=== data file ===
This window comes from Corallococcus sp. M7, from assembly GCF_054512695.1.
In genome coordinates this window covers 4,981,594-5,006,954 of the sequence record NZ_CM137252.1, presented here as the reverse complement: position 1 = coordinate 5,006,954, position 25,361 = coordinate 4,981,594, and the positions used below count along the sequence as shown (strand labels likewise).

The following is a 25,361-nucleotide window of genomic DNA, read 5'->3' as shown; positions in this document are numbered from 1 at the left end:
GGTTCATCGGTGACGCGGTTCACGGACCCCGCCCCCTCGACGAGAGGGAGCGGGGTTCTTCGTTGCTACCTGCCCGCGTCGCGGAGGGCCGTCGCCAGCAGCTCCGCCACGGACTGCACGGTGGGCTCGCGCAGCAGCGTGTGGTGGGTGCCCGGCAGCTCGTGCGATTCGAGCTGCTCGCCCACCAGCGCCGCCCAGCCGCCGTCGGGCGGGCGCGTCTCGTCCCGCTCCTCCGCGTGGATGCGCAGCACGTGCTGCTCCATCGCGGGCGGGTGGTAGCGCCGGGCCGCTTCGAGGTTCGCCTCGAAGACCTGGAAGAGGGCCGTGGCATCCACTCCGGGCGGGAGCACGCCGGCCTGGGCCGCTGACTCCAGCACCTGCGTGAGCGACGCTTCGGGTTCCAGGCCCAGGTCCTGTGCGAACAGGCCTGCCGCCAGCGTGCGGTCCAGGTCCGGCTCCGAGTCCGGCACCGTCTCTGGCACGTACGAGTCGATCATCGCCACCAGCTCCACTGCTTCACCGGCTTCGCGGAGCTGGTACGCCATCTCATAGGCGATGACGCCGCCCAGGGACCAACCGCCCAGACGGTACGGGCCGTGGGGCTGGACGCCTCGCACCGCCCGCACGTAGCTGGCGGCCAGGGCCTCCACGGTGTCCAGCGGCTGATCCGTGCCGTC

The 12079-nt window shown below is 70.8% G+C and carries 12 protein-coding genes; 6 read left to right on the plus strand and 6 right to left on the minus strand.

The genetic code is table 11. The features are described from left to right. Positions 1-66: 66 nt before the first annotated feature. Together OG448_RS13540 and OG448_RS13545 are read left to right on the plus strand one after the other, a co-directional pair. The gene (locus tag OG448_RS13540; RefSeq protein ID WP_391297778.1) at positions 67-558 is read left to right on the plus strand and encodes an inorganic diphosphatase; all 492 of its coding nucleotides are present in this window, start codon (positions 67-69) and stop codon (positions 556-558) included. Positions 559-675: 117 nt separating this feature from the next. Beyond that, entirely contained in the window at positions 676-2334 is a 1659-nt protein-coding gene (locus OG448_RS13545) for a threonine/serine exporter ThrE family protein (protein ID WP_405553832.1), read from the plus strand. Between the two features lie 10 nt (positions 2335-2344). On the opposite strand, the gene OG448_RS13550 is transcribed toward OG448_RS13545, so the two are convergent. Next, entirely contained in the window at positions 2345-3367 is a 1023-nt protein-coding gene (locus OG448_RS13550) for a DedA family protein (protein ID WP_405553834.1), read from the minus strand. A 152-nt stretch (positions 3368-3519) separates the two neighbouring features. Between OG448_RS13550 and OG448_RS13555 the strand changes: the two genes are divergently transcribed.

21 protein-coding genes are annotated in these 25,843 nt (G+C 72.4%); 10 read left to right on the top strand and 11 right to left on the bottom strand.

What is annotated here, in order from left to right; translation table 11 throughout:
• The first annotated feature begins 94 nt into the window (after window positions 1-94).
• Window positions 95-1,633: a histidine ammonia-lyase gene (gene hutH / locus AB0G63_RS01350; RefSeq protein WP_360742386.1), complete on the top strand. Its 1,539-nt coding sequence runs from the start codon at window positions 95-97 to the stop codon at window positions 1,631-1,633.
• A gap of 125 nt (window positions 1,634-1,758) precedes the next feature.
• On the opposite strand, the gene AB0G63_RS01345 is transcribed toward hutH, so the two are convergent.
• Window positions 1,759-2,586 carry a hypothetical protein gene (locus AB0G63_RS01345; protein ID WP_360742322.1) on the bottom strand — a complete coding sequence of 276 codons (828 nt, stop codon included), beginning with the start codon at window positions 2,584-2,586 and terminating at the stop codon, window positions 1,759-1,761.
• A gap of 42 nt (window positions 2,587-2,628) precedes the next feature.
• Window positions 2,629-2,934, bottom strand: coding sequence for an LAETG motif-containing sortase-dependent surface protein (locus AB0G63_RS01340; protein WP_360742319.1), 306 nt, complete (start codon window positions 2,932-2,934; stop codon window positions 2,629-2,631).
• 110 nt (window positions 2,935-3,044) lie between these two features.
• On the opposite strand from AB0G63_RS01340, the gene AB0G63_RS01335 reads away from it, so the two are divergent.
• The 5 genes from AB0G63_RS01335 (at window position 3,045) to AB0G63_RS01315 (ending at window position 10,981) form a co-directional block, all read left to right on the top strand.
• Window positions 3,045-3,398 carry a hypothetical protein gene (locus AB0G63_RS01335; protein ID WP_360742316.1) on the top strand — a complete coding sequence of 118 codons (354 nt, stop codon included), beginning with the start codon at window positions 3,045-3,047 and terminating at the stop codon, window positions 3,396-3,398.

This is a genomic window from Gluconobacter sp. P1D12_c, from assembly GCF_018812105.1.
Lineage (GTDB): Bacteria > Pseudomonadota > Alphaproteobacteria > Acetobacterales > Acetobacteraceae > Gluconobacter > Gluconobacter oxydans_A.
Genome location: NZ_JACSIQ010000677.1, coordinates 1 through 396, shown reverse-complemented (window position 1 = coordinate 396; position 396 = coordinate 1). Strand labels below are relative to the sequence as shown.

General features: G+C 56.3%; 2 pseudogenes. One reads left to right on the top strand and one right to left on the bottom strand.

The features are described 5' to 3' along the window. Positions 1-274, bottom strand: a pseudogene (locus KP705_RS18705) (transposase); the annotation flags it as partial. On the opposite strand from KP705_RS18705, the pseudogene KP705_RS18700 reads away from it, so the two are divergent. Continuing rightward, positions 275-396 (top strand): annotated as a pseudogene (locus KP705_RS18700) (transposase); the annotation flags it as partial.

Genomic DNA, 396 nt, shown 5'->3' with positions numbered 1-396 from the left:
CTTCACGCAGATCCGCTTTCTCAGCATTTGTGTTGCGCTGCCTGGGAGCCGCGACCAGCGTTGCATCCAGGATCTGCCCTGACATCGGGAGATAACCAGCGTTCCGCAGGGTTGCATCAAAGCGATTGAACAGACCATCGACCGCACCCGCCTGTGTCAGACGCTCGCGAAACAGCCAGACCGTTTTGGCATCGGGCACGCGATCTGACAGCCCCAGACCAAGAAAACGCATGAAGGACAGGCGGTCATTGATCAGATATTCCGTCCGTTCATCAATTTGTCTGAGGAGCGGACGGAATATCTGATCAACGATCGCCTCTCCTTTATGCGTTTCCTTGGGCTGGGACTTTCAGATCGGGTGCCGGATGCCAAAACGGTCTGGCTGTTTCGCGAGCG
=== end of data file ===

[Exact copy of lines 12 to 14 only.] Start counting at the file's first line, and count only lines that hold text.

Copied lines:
• On the opposite strand, the gene AB0G63_RS01345 is transcribed toward hutH, so the two are convergent.
• Window positions 1,759-2,586 carry a hypothetical protein gene (locus AB0G63_RS01345; protein ID WP_360742322.1) on the bottom strand — a complete coding sequence of 276 codons (828 nt, stop codon included), beginning with the start codon at window positions 2,584-2,586 and terminating at the stop codon, window positions 1,759-1,761.
• A gap of 42 nt (window positions 2,587-2,628) precedes the next feature.